|Parsifal (Chris Lysack) regards the recovered sacred spear under eyes of Kundry (Renee Tatum).|
The space in which the action of the opera takes place is particularly germane to Indiana University Jacobs School of Music's production of the work, which received its second of three performances Wednesday evening at the Musical Arts Center. S. Katy Tucker's set and projection designs brilliantly enhance the significance of the action and the primacy of a timeless arena for salvation.
The quest to restore health to a community threatened by human weakness and the black magic of Klingsor retains its centrality, but the theme of restoration in the wider world also receives emphasis. In the last act, the approaching spring gradually diminishes the natural bleakness at the same time that Parsifal's heroism and spiritual awakening bring vitality back to a damaged brotherhood, with the Spear repossessed and applied to the long-unhealed wound of the ruler Amfortas (Mark Delavan). The gray, low-lying rocky landscape is relieved by the greening of the horizon and the projection of budding foliage on the scrim fronting the stage.
In the opening scene, the bleak isolation and remoteness of the Grail Knights' community is signaled by the domination of huge trees harboring deep shadows. A fresh disturbance brings the hero Parsifal onto the scene, as he has shot down a sacred swan regarded as one of the community's mainstays, a deed that would seem arrogant were it not for Parsifal's deep-seated ignorance. Contrition and stern schooling will soon follow.
One of stage director Chris Alexander's triumphs is his management of the collective indignation that galvanizes
|Gurnemanz and the bed-ridden Amfortas confront physical and spiritual pain.|
As for those guest principals, there was hardly a sign of weakness in singing or characterization throughout the work's four-hour span. Parsifal (Chris Lysack) credibly emerged from his "fool" carapace to attain the status of champion by the last act. Initial bewilderment, particularly well-etched in the awe-inspiring scene change in the first act as Gurnemanz guides him from the forest to the domed hall, recedes. His performance early on had just a few notes of comedy that helped engage sympathy for a hero who, like many of us, takes a while to rise to the occasion of an unlooked-for personal challenge.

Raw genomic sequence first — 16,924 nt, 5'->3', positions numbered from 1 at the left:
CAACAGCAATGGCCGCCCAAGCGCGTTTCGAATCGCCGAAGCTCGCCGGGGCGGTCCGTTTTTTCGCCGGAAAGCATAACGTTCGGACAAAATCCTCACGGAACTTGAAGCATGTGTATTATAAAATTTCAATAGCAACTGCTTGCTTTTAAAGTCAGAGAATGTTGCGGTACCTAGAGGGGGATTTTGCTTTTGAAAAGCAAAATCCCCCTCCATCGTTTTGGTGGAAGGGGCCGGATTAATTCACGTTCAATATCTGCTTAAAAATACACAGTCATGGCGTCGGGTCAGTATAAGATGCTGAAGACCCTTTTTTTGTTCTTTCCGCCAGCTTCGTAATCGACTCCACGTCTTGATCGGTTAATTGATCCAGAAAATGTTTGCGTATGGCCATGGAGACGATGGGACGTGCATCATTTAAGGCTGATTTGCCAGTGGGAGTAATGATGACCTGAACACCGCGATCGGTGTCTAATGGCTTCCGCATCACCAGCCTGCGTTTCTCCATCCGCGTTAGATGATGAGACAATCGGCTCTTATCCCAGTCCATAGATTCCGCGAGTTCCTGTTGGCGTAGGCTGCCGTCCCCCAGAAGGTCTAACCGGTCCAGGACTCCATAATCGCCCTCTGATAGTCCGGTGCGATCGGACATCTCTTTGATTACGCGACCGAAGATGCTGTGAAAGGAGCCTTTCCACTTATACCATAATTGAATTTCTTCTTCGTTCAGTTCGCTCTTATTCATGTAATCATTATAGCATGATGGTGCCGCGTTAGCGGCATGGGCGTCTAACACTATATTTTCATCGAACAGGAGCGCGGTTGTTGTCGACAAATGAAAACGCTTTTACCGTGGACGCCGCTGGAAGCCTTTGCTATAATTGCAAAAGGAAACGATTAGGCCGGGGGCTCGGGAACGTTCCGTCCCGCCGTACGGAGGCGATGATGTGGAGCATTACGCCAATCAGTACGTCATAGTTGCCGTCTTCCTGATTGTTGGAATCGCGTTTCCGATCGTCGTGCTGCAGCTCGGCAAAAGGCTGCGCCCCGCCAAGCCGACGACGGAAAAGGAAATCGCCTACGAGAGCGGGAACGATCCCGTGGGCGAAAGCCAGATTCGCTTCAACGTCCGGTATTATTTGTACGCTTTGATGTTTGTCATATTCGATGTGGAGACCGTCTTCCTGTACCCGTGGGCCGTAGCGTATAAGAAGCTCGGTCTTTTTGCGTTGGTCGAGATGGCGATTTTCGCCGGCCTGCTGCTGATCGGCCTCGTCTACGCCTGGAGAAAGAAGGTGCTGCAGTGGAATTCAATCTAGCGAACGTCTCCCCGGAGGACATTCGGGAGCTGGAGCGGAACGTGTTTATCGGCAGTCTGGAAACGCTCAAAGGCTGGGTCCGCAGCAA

|Klingsor holds forth from his castle, seeking to weaken the Grail Brotherhood.|
The role of the villain bass Klingsor was filled vividly by Mark Schnaible. His instrument was slightly grainy, a suitable quality for his overburdened character, and he sang with creditable clarity despite the horned mask the production called for.
The magician's power had the right domineering quality, especially when positioned confidently in his castle, the centerpiece of which was a large turntable. Of course, the villain's limitation is his famous self-wounding —the result of his failure to purify himself for the brotherhood — that drives his malevolence. (My impression of this pathetic character will forever be associated with a remark Michael Steinberg once made to me at a training institute for music critics: he rejected a New York competitor's avoidance of contact with musicians for the sake of professional purity, calling it "the choice of Klingsor." Ouch!).
Tatum's Kundry was a richly nuanced portrayal, making sense of the tension between the worlds of virtue and vice as conceived within Wagner's peculiar representation of Christianity. She moved gracefully and purposefully in such a way as to reinforce Kundry's divided nature – whether she was more under the spell of Klingsor as temptress or as a penitent seeking expiation for her age-old sin of mocking Christ.
Her wind-swept entrance in the first act, accompanied by some near-miraculous technical effects, did not yield to anticlimax as Tatum's well-grounded performance took shape. (The recovery of the sword from Klingsor, however, seemed a regrettable concession to practicality: Parsifal simply wrenches it from Klingsor, rather than taking advantage of its suspension in mid-air after the villain flings it, as the libretto states.)
The crucial contributions of the Knights, the Flower Maidens, and other choral forces, also including offstage voices of celestial import, were unfailingly well-balanced and rich in tone.
Arthur Fagen conducted, illuminating the complex score and supporting the singers well. Tempos were neatly judged and given a lot of flexibility in reflecting the action. The orchestra presented the Prelude in exemplary fashion; the music brings to the fore all the material that will be developed later, as billowing clouds introduce us to Tucker's video virtuosity.
Particularly impressive was the string tone in Act 3; from the first measures onward, it had an almost supernatural glow — well-suited to the drama's ascent to its high plane of redemption and serenity in the final half-hour. The physically constrained world of "Parsifal," true to the space-time blend touted by Gurnemanz to the hero as the authentic realm of Grail magic, has taken on renewed health in an arena beyond both geographical and chronological bounds. We can only wish for our diminished world a similar environmental benediction.
[Photos by Sarah J. Slover]